Brooks Koepka maybe as dull as ditchwater, but he has the ability to rule the golf world like Tiger Woods in his prime, writes JOHN GOLIATH.
For the second year in a row the crowd at the PGA Championship were cheering the people chasing Brooks Koepka in the race for the coveted Wanamaker trophy.
In 2018, spectators roared as Tiger rolled back the years to produce a series of astounding recovery shots at Bellerive Country Club. Woods’ gallery was also more than double the size of Koepka’s spectators in the final group.
Obviously, Woods will always enjoy the majority of the support, because of his feats in the game, while his comeback to competitive golf has been nothing short of astounding. Koepka has been seen as a subplot, despite also winning back-to-back US Opens that same year.
Koepka showed little emotion at the 72nd hole at Bellerive, as he chose to putt out instead of marking his ball and waiting for his playing competitor Adam Scott to finish off so he could bask in the glory of the cheers.
A year on, and it was chants of ‘DJ, ‘DJ, ‘DJ’ echoed around Bethpage Black, as the vocal New Yorkers put their collective weight firmly behind the chasing Dustin Johnson, who at one stage looked like he was going to wipe out the seven-shot deficit and beat Koepka.
Most of the chanting was heard during the runaway leaders’ four-hole bogey binge between the 11 and 14. There were even cheers for some of Koepka’s wayward tee shots and his struggles out of the thick rough. Some people cheered when he missed a par putt on hole and then again for his tee shot at the par-3 14th, which sailed over the green into the first cut.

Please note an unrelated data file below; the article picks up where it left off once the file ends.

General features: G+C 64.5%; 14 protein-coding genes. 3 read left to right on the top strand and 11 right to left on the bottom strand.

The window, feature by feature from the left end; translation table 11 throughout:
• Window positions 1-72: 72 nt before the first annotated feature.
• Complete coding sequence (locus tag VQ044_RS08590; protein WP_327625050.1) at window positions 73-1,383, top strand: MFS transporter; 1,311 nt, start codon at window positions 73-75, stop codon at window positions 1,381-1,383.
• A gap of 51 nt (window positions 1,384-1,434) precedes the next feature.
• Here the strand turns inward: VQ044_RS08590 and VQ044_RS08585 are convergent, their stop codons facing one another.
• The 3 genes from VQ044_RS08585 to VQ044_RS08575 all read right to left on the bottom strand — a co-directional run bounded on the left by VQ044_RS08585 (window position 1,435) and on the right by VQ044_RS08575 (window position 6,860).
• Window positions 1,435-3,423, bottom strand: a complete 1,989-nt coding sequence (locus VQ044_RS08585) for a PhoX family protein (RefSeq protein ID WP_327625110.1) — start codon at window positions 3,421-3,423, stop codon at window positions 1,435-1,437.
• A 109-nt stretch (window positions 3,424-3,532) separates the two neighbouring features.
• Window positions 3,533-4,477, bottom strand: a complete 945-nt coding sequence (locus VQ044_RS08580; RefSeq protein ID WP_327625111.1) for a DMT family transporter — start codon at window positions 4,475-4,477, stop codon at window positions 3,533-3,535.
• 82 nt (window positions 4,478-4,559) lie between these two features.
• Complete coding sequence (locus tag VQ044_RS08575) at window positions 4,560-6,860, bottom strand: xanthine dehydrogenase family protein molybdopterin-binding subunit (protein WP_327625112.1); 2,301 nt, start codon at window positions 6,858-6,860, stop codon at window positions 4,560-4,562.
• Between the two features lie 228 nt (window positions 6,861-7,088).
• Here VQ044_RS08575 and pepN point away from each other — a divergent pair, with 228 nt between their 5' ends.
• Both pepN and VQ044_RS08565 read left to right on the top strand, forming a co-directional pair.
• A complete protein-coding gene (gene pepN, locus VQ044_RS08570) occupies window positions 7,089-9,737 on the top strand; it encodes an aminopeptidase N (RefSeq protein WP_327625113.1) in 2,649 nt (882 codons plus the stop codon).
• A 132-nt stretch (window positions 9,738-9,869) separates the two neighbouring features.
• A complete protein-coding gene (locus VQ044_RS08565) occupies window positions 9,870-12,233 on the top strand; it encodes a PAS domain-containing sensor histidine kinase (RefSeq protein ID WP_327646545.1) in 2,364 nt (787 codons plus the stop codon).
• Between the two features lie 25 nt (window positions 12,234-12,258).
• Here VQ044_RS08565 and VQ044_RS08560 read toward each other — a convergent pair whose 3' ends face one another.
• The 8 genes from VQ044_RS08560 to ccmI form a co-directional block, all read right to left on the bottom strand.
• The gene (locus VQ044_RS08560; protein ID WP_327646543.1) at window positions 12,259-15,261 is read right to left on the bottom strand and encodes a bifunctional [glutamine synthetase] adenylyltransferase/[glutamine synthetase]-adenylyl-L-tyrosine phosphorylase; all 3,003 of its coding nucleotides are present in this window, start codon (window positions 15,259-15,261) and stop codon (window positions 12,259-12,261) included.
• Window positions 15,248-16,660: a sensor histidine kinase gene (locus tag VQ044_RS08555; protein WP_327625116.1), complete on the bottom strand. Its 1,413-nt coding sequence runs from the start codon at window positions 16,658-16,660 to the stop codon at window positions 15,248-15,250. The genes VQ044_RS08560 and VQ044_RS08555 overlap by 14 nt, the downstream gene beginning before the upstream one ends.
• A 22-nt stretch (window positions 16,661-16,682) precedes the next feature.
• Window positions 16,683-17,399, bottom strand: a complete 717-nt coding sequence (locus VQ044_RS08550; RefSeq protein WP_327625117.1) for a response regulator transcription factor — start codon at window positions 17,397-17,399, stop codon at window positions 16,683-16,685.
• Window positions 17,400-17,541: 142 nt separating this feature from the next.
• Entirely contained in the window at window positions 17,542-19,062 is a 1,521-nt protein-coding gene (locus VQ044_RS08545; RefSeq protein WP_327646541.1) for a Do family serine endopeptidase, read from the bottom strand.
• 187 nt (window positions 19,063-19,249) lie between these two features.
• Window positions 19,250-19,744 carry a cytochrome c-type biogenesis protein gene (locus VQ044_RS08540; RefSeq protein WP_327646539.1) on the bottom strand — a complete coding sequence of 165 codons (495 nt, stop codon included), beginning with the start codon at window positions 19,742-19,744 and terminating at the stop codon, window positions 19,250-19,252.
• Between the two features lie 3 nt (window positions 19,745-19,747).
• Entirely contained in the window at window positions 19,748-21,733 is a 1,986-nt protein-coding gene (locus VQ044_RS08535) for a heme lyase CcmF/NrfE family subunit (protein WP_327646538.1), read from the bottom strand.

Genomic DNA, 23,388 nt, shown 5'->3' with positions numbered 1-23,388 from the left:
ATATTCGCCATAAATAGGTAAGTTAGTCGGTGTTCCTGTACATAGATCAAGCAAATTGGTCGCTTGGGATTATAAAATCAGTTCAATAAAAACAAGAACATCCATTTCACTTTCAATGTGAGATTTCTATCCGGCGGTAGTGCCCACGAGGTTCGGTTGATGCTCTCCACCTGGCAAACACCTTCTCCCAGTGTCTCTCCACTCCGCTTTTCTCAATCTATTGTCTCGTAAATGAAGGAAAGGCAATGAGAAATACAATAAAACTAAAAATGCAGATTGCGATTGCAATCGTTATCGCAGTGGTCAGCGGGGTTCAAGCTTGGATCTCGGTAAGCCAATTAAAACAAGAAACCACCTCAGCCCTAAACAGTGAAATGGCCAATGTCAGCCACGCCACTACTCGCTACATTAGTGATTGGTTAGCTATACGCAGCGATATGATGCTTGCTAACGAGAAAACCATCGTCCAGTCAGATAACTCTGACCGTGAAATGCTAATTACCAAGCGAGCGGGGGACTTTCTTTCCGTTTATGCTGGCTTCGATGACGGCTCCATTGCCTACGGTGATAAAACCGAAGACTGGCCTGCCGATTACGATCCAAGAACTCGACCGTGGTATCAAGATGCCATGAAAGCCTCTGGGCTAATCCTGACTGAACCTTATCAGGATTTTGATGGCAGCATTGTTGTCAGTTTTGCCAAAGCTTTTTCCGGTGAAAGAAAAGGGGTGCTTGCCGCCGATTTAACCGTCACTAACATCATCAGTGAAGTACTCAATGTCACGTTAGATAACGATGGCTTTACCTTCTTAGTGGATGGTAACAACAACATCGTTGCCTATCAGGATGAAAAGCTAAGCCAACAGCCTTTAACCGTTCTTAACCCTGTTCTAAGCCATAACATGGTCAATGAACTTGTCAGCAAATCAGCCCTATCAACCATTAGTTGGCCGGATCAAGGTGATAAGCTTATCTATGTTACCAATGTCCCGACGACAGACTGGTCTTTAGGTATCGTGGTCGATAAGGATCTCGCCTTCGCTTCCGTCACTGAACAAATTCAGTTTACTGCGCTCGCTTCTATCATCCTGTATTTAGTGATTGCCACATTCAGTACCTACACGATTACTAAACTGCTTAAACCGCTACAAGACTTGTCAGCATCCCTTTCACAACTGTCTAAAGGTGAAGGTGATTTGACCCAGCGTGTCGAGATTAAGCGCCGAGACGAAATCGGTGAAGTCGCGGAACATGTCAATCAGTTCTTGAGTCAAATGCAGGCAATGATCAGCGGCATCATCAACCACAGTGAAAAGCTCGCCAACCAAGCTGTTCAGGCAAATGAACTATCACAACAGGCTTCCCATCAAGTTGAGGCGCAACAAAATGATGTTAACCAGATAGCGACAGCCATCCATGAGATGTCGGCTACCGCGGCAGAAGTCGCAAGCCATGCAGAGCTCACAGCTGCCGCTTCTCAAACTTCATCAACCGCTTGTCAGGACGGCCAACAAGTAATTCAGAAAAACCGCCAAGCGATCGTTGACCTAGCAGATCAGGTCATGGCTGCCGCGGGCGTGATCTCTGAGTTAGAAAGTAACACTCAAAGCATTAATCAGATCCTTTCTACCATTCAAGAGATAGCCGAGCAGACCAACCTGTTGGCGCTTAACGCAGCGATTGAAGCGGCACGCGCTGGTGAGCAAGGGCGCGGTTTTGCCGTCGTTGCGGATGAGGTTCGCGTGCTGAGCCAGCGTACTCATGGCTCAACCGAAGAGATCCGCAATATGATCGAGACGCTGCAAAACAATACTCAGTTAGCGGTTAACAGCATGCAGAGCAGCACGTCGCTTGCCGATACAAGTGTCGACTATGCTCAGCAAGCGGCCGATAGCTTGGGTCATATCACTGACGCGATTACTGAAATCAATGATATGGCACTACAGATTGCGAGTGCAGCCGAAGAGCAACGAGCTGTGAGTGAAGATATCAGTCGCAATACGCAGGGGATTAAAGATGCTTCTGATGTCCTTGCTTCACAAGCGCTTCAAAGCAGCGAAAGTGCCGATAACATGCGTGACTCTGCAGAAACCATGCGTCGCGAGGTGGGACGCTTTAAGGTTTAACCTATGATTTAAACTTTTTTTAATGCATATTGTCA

But Koepka rallied bravely, and managed to keep it together.
This time around he dropped the last putt of the championship, which was followed by a big fist pump. The crowd, who had bent the knee to Johnson an hour earlier, cheered for the winner, and there wasn’t that awkward, almost reluctant applause that he received in 2018.
There is no doubt that Koepka has been the best golfer on the planet over the last couple years, winning four of the last eight Majors. That is almost like Woods when he was in his prime in the early 2000s.
At 1.83 metres and 93kg, Koepka hits it a mile off the tee, but also very straight, which is why he has managed two US Opens and two PGA Championships.
Because of his length off the tee, he hits a lot of short irons and wedges into the tricky greens, while he is a lot better with a putter than people give him credit for.
Essentially, he has the game to become a force. And he’s starting to show it.
But strangely enough, American golf fans and even a fair number of people around the world haven’t quite warmed to him. They perceive Koepka to be somewhat dull and with no real sense of humour, lacking the charisma or allure of a Woods or even a Rickie Fowler.
Johnson is probably just as ‘dull’, as he also answers questions in a Texas monotone. But New Yorkers would have rather seen ‘DJ’ lift the trophy than the Florida native.
However, Koepka doesn’t care what people think. In fact, it seems to motivate him even more.
He mentioned that the chants of ‘DJ, ‘DJ’, ‘DJ’ spurred him on during the last couple of holes on Sunday, while he also shot 63 in the first round on Thursday when everybody was cheering for his playing competitor, Woods.
When Woods left on Friday, the less-supported leader was 17 shots better off.
Koepka certainly doesn’t have the charisma of the late Arnold Palmer, but he has shown that he has the talent and the nerve to become one of the greats of the game. Four Majors before the age of the 30 is no mean feat, and nobody is going to bet against him winning another handful before the end of his career.
While quips and having a rapport with the crowd will help you make lots of fans and get your social media numbers up, sport is not a popularity contest. It’s about winning, and Koepka should rather be admired for what he has achieved on the course than the number of smiles he displays off it.